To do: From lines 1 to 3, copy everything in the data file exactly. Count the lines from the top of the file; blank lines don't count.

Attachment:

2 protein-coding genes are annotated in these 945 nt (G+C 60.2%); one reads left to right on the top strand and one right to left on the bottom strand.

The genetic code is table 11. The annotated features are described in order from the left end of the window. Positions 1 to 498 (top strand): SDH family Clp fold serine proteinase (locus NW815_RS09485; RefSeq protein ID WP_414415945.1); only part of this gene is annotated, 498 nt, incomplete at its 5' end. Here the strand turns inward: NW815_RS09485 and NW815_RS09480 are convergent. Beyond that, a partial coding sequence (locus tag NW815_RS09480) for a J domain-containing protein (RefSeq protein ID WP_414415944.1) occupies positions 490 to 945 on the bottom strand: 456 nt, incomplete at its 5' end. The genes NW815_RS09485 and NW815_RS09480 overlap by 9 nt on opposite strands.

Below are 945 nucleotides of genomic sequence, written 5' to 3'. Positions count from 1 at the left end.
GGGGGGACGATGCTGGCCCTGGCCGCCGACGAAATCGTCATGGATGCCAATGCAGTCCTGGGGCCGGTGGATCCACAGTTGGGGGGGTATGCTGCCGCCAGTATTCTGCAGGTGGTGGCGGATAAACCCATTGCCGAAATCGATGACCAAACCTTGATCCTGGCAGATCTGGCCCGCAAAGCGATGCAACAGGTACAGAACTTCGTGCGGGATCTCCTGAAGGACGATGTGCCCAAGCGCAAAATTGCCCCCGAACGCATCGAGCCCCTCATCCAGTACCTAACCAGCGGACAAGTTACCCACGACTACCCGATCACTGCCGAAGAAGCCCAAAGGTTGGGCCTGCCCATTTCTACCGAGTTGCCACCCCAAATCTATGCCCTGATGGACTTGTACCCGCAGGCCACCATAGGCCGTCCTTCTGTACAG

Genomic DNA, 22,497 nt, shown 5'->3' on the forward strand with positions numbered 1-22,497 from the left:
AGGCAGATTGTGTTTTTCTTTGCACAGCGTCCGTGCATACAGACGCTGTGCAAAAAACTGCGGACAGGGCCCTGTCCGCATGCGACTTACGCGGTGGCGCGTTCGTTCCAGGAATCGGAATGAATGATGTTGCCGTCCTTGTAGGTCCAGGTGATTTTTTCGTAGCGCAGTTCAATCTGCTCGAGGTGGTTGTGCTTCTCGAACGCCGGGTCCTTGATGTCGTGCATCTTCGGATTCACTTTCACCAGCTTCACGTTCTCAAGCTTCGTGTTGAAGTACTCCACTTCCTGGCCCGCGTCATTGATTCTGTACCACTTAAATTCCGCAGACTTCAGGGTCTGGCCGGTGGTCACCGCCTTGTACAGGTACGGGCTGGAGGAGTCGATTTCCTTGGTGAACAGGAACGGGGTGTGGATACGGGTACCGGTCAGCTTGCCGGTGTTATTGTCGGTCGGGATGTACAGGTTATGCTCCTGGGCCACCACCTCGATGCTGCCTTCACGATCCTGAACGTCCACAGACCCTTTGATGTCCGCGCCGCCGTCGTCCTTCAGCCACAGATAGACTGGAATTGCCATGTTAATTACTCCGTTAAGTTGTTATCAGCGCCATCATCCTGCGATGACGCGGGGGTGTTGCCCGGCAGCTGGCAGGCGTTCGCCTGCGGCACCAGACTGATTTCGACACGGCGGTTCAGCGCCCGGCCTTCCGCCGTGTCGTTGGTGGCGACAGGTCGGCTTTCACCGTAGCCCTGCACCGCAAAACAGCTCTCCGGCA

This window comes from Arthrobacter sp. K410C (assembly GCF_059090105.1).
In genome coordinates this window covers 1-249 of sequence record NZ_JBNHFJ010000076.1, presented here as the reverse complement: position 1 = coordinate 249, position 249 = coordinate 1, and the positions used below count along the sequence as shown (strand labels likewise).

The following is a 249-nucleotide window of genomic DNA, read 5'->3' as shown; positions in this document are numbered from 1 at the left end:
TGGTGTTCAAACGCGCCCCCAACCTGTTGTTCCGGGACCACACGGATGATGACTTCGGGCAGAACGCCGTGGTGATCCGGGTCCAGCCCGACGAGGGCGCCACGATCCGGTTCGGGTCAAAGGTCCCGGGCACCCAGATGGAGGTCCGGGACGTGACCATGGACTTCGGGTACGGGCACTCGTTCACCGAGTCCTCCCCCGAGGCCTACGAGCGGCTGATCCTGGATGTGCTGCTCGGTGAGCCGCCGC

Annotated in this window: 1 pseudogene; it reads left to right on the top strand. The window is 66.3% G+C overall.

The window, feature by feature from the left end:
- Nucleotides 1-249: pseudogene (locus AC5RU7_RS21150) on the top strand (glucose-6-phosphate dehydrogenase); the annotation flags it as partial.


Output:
2 protein-coding genes are annotated in these 945 nt (G+C 60.2%); one reads left to right on the top strand and one right to left on the bottom strand.

The genetic code is table 11. The annotated features are described in order from the left end of the window. Positions 1 to 498 (top strand): SDH family Clp fold serine proteinase (locus NW815_RS09485; RefSeq protein ID WP_414415945.1); only part of this gene is annotated, 498 nt, incomplete at its 5' end. Here the strand turns inward: NW815_RS09485 and NW815_RS09480 are convergent. Beyond that, a partial coding sequence (locus tag NW815_RS09480) for a J domain-containing protein (RefSeq protein ID WP_414415944.1) occupies positions 490 to 945 on the bottom strand: 456 nt, incomplete at its 5' end. The genes NW815_RS09485 and NW815_RS09480 overlap by 9 nt on opposite strands.

Below are 945 nucleotides of genomic sequence, written 5' to 3'. Positions count from 1 at the left end.